I've been poking around inside my Le'lit a fair amount recently and it does look pretty similar.  The Ulka EX5 pump is slightly better than my machine's EP5 in that it has more brass components.  Yes, your boiler is made out of brass.  You can just tell by the color - a lot of the other components are brass too.  You are right, it does not have a 3-way solenoid.  Your OPV is non-adjustable as well, but that's ok.  Your machine, like many, has 3 mechanical thermometers inside - one for brewing, one for steaming, and one as a safety backup.  They are the 3 larger black cylinders (with 2 wires each) one top of the boiler.  Unfortunately these do not have adjustable settings, and probably vary slightly from machine to machine.  You can measure the external temperature of your boiler using a good thermometer to determine some thermal properties if you want.  The other two smaller parts are the hook-up for the heating element.

I believe that the internal diameter of the basket is what is commonly referred to as "portafilter size."  You could probably measure this with calipers, or very carefully with a ruler for an estimate.  I'm betting it's a 51mm.  A lot of people just drill out the bottom of their portafilters with a hole saw to make them naked.  espressoparts.com will also alter portafilters and make them look really nice for not too expensive.

Welcome to the world (the obsession?) of espresso,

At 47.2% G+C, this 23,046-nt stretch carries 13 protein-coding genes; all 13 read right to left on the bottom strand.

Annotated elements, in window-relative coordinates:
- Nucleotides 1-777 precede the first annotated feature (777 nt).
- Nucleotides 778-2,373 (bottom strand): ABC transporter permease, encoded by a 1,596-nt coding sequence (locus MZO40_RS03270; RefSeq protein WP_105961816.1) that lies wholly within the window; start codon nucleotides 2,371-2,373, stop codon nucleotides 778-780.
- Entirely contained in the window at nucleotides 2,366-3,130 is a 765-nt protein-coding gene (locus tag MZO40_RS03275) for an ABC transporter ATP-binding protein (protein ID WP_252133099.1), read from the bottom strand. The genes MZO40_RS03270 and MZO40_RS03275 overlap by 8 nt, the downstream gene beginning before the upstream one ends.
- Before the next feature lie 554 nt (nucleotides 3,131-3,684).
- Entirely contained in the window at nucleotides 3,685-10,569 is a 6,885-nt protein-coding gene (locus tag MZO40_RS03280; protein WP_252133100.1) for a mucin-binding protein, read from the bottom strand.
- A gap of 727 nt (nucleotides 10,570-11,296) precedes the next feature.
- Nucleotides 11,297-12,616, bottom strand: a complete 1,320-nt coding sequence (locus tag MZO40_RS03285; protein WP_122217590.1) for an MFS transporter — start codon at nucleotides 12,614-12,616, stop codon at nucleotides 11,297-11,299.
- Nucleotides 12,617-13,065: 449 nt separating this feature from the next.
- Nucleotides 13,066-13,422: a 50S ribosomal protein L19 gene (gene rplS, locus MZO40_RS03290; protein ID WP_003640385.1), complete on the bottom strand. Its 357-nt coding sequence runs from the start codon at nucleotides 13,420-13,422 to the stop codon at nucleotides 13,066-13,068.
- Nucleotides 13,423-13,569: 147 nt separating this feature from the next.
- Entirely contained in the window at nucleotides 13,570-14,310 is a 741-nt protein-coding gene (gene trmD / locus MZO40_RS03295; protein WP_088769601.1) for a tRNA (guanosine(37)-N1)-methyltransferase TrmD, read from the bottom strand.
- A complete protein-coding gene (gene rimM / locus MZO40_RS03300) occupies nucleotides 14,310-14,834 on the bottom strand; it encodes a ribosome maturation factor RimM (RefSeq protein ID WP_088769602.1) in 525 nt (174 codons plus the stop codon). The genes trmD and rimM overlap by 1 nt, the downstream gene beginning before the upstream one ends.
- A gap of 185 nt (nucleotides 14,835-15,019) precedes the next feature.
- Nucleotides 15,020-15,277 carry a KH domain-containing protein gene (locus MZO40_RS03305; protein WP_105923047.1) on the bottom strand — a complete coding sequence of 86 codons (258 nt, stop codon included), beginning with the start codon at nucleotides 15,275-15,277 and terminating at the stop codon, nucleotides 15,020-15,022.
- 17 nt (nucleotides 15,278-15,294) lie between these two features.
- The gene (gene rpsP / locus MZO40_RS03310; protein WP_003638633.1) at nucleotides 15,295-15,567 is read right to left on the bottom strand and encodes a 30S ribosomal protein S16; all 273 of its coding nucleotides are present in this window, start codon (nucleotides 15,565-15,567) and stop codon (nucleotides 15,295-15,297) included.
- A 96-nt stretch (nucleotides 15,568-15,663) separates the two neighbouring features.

Matt

 
Matt
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damit
Senior Member


Joined: 25 Jan 2010
Posts: 8
Location: Washington D.C
Expertise: Just starting

Posted Sun Mar 21, 2010, 9:53pm
Subject: Re: Brasilia Mini Lady and its insides
 

Thanks for the response. I measured the portafilter basket and its about 2.30 or about 2 and 2.5/8 of an inch which when converted to about MM = 58. . This is the lower estimate, the larger estimate would be between 2.4-2.5 inches measuring the entire filter from edge to edge. So i think that might be 61 mm. Thanks for the help mini.

I guess now i am just going to have to decide if I should order the rocky brand new or on ebay. From what i gathered on this forum is that the grinder is way more important then the machine so I decided to save more for the grinder. I can spend up to 400 if needed but I would rather spend less. What other alternatives to the rocky are you talking about? I am looking for a doserless grinder as it will fit my needs perfectly.

Thanks again.
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mini
Senior Member


Joined: 15 Mar 2009
Posts: 98
Location: Atlanta, GA
Expertise: I live coffee

Espresso: Le'Lit PL041
Grinder: Mazzer Super Jolly
Drip: (Aerobie Aeropress)
Posted Sun Mar 21, 2010, 10:54pm
Subject: Re: Brasilia Mini Lady and its insides
 

damit Said:

Thanks for the response. I measured the portafilter basket and its about 2.30 or about 2 and 2.5/8 of an inch which when converted to about MM = 58.

Posted March 21, 2010 link